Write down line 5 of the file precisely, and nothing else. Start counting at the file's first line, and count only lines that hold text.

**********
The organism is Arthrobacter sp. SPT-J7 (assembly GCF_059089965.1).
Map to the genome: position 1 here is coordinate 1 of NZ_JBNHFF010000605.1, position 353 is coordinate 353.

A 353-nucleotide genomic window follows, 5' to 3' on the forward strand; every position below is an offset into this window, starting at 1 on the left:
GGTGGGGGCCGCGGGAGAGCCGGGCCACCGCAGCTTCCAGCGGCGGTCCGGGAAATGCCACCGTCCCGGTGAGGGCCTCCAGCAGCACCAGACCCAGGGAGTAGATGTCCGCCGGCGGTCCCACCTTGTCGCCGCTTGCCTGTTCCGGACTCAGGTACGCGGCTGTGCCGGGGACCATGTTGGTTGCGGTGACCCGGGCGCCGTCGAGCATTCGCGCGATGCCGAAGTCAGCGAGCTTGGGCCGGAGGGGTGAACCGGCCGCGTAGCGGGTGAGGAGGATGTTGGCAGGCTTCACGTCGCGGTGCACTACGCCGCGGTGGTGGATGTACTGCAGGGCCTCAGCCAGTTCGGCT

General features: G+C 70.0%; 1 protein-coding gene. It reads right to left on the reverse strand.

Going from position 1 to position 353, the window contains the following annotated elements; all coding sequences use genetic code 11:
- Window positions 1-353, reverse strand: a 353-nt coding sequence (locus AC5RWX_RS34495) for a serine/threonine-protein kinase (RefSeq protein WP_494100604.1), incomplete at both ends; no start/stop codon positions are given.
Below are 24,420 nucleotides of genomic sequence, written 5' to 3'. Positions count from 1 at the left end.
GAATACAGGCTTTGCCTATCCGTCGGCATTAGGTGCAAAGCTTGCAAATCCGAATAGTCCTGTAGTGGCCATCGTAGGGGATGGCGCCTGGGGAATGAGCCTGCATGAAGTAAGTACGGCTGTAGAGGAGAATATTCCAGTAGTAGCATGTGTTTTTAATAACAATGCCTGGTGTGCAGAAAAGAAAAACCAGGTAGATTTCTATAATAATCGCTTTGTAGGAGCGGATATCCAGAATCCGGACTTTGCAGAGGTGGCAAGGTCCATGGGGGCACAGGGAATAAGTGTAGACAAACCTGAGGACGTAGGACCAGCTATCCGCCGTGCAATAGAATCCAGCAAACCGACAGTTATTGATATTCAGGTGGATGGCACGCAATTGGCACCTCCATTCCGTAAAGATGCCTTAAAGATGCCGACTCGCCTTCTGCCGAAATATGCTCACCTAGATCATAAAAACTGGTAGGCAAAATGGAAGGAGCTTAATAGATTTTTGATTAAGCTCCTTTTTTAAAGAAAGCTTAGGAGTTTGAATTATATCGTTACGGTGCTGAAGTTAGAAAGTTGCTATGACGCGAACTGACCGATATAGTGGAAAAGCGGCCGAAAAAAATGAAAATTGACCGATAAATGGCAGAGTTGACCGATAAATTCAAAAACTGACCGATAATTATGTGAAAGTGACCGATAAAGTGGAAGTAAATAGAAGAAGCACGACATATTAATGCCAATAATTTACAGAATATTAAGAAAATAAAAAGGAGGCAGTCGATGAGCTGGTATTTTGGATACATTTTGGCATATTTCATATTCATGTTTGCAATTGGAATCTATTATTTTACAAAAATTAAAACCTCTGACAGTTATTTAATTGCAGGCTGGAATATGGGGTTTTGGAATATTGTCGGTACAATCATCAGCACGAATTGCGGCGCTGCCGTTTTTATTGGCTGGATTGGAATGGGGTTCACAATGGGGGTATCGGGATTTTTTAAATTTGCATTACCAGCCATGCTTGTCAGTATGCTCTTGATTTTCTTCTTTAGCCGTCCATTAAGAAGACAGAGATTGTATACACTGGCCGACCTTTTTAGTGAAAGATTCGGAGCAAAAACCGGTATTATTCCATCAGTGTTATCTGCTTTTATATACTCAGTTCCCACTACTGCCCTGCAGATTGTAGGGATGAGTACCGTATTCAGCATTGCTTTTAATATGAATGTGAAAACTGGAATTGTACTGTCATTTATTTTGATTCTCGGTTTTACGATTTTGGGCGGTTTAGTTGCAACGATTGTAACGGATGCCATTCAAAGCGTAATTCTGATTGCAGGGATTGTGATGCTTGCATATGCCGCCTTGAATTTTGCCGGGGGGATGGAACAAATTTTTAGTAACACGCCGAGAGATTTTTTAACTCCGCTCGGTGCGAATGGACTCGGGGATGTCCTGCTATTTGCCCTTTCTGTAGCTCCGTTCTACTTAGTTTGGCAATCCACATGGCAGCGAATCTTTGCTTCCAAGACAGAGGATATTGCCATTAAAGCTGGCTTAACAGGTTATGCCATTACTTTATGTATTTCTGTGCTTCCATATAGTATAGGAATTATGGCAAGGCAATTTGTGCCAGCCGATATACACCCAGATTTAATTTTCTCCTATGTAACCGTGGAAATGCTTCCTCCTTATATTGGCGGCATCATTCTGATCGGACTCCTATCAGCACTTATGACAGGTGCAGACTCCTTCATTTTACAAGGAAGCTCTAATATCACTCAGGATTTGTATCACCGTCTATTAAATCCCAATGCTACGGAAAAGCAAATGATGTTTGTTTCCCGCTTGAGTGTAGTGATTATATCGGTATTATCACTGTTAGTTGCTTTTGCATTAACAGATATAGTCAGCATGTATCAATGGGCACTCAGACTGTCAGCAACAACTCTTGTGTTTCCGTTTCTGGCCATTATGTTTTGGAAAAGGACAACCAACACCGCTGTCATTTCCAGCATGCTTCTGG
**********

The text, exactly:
General features: G+C 70.0%; 1 protein-coding gene. It reads right to left on the reverse strand.